February 28, 2012


Senator Looks to Montanans for Input on 2012 Farm Bill during Senate Agriculture Hearing


(Washington, D.C.) – Montana’s senior U.S. Senator Max Baucus called on Montana farmers and ranchers to share their insight into working lands conservation programs during a Senate Agriculture Committee hearing on the 2012 Farm Bill today. As a senior member of the Senate Agriculture Committee, Baucus is currently writing the next Farm Bill. During today’s hearing he asked Montana agriculture producers to work with him to improve the bill and share their ideas on how to make the bill’s conservation programs work better for ranchers and farmers.


“Montana farmers and ranchers are the original conservationists. They know best how to work the land and because they depend on the land, they have such a critical role in protecting our outdoor heritage and I am thankful that Carl was able to share a real boots on the ground perspective with the Committee today,” said Baucus. “As President Eisenhower once said, ‘Farming looks mighty easy when your plow is a pencil and you’re a thousand miles from a corn field.’ That’s exactly why input from Montana farmers and ranchers is so critical in this process. I value their ideas and will keep looking to them to make the next Farm Bill as strong as it can be for good-paying agriculture jobs.”


Some of the key witnesses at today’s hearing enjoy Montana roots including:


  • Bruce Nelson, Farm Service Agency Administrator, a fourth-generation wheat farmer from Fort Benton, Montana and former Montana Farm Service Agency Executive Director
  • David White, Natural Resources Conservation Service Chief, who served as the State Conservationist in Montana from 2002 to 2008.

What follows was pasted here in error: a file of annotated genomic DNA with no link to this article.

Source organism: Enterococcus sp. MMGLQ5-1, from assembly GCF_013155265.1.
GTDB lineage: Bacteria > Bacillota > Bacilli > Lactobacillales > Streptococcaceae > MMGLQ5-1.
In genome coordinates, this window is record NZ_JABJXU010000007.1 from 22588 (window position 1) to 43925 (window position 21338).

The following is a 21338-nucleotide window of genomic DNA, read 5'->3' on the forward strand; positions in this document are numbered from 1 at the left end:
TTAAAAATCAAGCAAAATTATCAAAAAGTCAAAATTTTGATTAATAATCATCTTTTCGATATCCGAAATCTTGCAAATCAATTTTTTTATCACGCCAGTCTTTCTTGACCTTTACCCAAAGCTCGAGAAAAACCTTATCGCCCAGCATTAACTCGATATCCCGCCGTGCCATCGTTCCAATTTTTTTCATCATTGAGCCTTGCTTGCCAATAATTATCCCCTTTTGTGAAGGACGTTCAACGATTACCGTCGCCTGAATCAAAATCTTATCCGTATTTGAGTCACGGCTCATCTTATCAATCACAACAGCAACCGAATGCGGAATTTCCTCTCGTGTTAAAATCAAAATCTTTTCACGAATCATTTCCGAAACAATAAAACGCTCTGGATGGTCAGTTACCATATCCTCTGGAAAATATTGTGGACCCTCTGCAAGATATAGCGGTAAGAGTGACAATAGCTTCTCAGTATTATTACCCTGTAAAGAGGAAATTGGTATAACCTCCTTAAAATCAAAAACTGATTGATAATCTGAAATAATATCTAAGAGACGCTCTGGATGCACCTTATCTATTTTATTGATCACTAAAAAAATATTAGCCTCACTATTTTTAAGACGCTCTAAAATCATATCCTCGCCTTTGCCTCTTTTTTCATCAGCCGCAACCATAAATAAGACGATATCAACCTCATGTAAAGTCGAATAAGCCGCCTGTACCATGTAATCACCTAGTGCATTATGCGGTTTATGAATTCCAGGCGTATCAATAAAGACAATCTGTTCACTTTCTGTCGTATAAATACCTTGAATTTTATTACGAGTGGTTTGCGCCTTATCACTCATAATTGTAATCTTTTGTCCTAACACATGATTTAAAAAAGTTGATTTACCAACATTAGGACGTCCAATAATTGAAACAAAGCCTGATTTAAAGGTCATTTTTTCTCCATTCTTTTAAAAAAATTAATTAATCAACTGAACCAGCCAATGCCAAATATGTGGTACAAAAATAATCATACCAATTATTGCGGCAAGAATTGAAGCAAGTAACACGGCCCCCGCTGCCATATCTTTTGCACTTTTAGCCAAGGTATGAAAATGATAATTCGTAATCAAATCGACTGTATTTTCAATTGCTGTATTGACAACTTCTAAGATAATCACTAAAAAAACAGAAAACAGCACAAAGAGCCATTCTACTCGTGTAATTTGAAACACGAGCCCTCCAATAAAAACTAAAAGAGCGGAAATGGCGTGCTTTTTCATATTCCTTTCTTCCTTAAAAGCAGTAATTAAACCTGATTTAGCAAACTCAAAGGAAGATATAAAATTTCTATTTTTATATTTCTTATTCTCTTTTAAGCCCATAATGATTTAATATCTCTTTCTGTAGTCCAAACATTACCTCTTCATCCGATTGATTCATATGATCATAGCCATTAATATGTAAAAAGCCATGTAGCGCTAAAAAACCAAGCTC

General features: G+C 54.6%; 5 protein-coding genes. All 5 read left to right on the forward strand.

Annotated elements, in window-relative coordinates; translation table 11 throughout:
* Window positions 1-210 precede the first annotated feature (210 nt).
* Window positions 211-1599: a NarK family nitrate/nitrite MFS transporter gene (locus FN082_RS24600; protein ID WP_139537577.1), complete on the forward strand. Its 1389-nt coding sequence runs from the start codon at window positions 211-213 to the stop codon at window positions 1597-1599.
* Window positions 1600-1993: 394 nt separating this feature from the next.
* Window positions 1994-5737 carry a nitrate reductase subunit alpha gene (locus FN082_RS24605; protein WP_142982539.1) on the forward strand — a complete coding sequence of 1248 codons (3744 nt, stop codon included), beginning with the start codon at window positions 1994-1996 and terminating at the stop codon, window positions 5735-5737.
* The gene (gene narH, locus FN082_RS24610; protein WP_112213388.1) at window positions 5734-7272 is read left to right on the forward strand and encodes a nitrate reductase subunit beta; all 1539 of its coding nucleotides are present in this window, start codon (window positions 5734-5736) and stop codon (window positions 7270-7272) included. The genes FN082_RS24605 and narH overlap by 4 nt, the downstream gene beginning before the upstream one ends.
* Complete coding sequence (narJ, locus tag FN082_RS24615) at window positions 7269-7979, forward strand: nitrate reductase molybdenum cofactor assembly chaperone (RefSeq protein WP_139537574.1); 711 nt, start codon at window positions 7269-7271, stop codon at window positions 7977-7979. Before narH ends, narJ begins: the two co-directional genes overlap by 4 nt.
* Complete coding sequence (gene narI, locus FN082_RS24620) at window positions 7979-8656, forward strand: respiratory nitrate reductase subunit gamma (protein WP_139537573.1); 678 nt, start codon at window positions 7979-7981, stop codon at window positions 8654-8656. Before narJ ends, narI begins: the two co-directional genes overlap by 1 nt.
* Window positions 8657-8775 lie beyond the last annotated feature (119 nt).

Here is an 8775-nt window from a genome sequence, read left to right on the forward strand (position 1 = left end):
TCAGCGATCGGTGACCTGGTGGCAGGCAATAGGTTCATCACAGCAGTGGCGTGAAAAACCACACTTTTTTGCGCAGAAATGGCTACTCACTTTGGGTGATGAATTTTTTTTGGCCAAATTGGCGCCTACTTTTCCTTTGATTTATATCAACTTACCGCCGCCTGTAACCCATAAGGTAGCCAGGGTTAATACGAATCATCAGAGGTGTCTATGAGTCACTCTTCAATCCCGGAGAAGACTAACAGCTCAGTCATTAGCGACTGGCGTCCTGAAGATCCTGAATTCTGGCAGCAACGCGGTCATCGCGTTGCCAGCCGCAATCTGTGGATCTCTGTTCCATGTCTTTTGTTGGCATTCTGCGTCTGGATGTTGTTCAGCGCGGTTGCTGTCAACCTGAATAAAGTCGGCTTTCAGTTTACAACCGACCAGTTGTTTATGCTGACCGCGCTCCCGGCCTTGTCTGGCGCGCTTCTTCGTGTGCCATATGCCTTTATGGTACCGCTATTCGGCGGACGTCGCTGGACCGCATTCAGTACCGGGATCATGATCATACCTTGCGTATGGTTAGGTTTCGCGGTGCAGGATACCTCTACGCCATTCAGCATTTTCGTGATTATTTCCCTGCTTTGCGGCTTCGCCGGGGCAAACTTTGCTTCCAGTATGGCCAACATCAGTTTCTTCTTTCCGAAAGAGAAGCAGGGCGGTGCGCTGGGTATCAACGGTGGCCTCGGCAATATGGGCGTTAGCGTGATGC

• Carl Mattson, Mattson Farms, Chester, Mont.


During the hearing, Baucus also highlighted the work the Natural Resources Conservation Service and Montanans are doing to keep sage grouse off the Endangered Species list.  The Sage Grouse Initiative in Montana has paved the way to preserving sage-grouse habitat while increasing the sustainability of working ranches and farms across the West.  Chester farmer, Carl Mattson testified as to the importance of a grassroots, team-approach to conservation during the hearing. Audio/video clips are included below and a transcript is available online HERE.



MP3 audio file:



MPEG2 video files:



Contact: Kate Downen 406-839-4713/Kathy Weber 406-329-7980/Jennifer Donohue 202-224-2651

# # #



Leave a Reply

Fill in your details below or click an icon to log in: Logo

You are commenting using your account. Log Out /  Change )

Google+ photo

You are commenting using your Google+ account. Log Out /  Change )

Twitter picture

You are commenting using your Twitter account. Log Out /  Change )

Facebook photo

You are commenting using your Facebook account. Log Out /  Change )


Connecting to %s